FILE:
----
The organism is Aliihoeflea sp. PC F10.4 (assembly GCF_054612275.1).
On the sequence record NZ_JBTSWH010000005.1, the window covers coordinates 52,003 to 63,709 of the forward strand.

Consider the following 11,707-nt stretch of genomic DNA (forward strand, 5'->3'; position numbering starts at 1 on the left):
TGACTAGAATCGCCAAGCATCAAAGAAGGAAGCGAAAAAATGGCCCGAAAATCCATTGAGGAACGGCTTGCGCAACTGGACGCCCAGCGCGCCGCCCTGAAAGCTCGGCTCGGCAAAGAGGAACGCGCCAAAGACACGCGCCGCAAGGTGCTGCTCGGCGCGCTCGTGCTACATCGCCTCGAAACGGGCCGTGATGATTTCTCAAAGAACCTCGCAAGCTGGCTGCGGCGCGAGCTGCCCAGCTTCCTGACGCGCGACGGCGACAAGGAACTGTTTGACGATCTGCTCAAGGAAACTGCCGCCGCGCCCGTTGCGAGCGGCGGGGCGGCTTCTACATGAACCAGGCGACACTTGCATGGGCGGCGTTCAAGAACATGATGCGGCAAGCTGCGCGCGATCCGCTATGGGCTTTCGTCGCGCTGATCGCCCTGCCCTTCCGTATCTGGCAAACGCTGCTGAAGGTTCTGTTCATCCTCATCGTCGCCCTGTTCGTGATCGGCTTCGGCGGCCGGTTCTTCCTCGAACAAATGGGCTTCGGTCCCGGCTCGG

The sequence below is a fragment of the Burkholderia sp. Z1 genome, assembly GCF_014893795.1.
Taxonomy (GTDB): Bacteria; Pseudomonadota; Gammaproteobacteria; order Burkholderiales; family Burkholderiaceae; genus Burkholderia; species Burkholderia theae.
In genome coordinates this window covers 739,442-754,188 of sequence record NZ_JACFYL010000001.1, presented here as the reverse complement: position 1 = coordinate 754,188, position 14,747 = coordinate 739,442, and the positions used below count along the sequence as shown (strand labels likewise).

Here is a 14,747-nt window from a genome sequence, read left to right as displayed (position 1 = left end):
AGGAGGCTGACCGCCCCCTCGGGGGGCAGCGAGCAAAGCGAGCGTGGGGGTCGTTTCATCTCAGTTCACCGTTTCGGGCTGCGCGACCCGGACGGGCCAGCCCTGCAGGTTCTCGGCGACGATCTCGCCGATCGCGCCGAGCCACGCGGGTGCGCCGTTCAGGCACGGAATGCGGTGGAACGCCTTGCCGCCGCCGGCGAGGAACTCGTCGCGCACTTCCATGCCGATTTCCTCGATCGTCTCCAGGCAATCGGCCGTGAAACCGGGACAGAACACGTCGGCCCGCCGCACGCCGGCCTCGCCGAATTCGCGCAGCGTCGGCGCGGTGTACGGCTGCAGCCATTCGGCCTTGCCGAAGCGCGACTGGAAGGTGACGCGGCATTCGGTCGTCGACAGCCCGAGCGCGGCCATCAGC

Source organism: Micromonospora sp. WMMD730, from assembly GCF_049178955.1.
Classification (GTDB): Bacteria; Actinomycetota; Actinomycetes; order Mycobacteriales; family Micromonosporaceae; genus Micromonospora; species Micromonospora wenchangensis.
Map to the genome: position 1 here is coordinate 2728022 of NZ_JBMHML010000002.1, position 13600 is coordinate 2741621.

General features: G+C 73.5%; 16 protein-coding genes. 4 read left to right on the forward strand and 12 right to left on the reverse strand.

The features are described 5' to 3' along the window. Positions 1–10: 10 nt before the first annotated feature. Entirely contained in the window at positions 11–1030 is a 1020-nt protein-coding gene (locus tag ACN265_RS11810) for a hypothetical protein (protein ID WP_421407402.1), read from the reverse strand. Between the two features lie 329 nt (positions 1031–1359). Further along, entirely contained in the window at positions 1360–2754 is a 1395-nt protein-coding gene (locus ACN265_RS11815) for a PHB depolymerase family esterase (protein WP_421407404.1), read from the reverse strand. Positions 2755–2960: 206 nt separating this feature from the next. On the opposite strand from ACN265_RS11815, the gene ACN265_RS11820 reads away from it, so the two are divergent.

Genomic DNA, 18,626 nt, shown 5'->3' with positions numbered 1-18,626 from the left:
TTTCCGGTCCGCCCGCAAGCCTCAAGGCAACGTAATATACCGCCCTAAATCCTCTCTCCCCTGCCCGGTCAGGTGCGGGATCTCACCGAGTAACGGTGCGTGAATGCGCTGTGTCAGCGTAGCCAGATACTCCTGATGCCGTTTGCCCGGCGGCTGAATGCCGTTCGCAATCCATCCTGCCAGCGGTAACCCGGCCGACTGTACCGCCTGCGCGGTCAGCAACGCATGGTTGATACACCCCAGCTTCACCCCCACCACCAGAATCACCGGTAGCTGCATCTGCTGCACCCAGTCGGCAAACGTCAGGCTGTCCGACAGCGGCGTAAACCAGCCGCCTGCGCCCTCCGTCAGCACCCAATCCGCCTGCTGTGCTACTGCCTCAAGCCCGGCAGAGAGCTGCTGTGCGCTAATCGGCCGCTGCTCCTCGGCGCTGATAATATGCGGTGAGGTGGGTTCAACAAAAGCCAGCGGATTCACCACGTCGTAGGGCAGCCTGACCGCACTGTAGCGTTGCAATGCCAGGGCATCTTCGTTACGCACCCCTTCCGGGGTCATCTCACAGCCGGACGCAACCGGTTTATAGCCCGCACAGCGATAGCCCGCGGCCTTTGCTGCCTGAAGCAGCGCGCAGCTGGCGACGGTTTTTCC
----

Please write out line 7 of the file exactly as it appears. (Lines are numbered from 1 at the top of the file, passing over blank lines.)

In genome coordinates this window covers 739,442-754,188 of sequence record NZ_JACFYL010000001.1, presented here as the reverse complement: position 1 = coordinate 754,188, position 14,747 = coordinate 739,442, and the positions used below count along the sequence as shown (strand labels likewise).